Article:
Sister Emma remained in the states for five years, serving her own people at Transfiguration Lutheran Church in Harlem, New York City. When she arrived in NYC, she quickly realized how different things were there from all that she knew, especially for a woman from the West Indies. However, she was a highly educated woman, who spoke three different languages and she quickly put that education to use in serving the people around her. She was able to help many arriving to the city from various places who might not otherwise find the help they needed. It was during this time that she had begun saving money from doing odd jobs here and there, including baking, ironing, mending, embroidering, and gardening.

One day, Sister Emma asked to meet with the West Indies Board of the Lutheran Church in New York. She offered up a short but concise speech steeped in the deep love of her diaconal heart. “I want to express to this Board of our Church my deep gratitude for all you have done for my people. I want to ask that you will accept a little money which I have made, as you will see from this bank book, in small amounts, that you will decide how best to use for the work in the West Indies and New York.” (Literature Headquarters, Women’s Missionary Society of the United Lutheran Church, Philadelphia, Pa.) The Director of the Board then opened the book, much to his surprise, to find that she had saved 3,874 francs and twenty bits, which, at the time was the equivalent in American money of $700.

Sister Emma returned to St. Croix in 1927 and, once again, took over supervising the Ebenezer orphanage, where she served for many years before being taken ill and passing away on April 8, 1945. Her funeral was the largest to ever take place on the island of St. Croix and she was laid to rest at the Fredericksted Cemetery. It is fitting to remember Sister Emma’s great faith from what she said of her confirmation experience: “I pledge myself the morning before confirmation service that I would give my whole life to God. I did it as best I then knew how and when on that Palm Sunday evening, I repeated that beautiful hymn by Francis R. Havergal, ‘Take my life that I may be, consecrated Lord to thee,’ and the minister laid his hand on my head and said, ‘The mountains shall depart from thee . . . but my loving kindness shall not depart from thee’ (Isaiah 54:10), I felt assured that God was able to keep me.”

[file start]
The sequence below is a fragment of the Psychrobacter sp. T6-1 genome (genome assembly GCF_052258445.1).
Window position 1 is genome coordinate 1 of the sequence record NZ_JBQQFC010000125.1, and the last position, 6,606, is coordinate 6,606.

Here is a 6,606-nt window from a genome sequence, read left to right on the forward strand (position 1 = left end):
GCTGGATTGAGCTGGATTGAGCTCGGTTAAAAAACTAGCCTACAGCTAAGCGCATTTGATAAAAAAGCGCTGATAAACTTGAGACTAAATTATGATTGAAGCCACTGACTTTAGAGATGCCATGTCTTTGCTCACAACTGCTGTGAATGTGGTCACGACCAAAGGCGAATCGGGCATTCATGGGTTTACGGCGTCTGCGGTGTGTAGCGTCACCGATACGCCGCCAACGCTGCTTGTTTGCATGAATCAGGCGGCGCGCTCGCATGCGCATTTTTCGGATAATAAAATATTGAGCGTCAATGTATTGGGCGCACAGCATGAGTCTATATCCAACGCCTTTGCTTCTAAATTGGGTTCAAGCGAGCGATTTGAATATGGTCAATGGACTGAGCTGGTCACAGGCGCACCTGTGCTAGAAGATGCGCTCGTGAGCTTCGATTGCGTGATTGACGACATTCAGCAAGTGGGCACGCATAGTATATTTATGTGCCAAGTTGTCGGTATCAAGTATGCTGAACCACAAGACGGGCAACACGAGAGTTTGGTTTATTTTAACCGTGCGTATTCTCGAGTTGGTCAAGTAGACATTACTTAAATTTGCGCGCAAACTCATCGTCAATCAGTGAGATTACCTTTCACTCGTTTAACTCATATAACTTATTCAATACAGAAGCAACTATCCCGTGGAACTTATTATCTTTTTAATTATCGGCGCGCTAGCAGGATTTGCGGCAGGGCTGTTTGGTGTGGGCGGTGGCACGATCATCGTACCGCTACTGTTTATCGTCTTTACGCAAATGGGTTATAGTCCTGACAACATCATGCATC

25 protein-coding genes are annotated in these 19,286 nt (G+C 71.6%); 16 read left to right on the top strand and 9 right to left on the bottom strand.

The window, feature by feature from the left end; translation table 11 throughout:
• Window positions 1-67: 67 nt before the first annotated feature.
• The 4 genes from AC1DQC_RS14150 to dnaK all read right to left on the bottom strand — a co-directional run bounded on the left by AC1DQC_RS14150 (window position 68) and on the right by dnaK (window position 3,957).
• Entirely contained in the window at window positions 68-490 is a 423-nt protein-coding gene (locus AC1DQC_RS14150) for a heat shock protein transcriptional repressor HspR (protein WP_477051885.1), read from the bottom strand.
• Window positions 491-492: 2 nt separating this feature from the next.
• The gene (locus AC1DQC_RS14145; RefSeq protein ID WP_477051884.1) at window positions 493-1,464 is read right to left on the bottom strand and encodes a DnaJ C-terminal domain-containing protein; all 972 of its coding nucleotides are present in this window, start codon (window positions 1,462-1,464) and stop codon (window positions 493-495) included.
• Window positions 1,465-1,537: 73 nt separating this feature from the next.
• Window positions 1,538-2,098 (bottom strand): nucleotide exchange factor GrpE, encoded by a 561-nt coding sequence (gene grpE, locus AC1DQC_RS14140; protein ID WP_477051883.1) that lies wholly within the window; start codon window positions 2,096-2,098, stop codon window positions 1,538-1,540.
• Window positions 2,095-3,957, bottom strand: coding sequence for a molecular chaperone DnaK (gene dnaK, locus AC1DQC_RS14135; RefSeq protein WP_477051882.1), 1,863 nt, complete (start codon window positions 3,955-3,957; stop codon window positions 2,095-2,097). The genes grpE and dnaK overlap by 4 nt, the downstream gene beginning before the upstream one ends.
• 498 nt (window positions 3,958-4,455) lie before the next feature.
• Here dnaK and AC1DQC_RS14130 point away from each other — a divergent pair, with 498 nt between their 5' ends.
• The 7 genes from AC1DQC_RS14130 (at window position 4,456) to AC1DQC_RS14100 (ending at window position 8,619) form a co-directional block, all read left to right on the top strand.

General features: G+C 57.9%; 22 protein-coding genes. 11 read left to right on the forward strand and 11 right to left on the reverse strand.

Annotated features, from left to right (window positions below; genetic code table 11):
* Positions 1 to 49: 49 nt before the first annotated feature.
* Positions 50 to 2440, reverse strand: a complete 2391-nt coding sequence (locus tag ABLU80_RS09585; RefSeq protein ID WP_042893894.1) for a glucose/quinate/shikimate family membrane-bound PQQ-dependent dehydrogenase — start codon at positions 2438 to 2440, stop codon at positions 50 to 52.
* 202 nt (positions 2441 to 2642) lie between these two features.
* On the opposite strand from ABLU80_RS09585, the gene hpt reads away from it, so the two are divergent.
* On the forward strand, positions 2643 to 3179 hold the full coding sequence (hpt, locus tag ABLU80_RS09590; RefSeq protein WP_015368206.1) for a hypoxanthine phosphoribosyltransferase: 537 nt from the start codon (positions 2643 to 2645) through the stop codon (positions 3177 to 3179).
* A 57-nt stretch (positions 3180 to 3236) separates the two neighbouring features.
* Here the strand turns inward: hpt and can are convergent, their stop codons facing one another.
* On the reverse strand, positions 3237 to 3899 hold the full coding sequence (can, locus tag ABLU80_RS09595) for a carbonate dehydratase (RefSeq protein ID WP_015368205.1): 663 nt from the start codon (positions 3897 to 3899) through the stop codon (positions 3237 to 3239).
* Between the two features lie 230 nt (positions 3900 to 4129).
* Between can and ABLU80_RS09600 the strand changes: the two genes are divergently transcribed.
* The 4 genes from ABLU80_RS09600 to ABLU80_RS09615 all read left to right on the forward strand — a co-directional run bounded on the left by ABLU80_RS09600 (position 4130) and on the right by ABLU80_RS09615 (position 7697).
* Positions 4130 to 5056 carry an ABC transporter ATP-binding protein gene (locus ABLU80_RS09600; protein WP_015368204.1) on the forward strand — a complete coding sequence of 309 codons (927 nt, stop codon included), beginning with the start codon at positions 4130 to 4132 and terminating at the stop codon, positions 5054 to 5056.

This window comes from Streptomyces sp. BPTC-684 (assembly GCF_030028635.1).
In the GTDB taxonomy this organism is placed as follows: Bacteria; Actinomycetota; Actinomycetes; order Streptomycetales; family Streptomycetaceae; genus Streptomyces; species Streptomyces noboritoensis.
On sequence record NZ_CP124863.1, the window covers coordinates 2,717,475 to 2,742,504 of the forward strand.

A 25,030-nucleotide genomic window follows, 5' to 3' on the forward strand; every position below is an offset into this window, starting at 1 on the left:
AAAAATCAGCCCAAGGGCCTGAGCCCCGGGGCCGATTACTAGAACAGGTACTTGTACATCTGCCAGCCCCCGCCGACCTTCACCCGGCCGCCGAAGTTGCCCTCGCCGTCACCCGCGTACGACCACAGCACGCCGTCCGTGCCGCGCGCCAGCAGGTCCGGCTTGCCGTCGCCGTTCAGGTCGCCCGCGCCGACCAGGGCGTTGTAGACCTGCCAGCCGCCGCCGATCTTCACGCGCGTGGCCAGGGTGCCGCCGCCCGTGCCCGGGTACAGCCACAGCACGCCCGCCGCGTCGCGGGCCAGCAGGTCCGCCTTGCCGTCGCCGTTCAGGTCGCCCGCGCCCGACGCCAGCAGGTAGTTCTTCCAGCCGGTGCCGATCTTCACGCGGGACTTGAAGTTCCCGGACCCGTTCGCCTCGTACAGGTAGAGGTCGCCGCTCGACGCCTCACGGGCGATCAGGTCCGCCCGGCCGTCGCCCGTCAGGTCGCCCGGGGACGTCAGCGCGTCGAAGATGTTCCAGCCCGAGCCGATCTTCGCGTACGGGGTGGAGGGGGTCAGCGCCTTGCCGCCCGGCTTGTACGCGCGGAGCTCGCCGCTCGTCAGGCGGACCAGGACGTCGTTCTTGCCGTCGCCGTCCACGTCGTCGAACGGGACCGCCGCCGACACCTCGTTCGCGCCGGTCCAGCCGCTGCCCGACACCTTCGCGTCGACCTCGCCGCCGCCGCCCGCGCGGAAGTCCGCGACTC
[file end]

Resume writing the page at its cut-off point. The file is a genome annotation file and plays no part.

To this day, the Ebenezer Orphanage remains. It is now the Queen Louise Home for Children and, in the 1980s, a new building was built in the deaconess’ honor called “Sister Emma Cottage,” a special unit which provides intensive 24-hour residential foster care for children and young adults with severe developmental and physical disabilities. Many of the residents use wheelchairs, have special impairments, and are medically fragile. Sister Emma Francis had a strong diaconal heart who lived her life in service of ministry in the name of Jesus Christ.

Sr. Megan McClinton is a member of the Deaconess Community of the ELCA/ELCIC, serving in the Lower Susquehanna Synod at Mt. Zion Lutheran Church in York and at Christ Lutheran Church, Starview, in Mt. Wolf, PA. Sr. Megan has served as a member on the Towards Racial Justice Team of the LSS and currently serves faithfully within her community as a member of the Poor People’s Campaign working group. Sr. Megan has a strong diaconal heart for social justice, seeking to show God’s love in the world caring for the least of these by reaching out in love and care for the poor and marginalized in our world.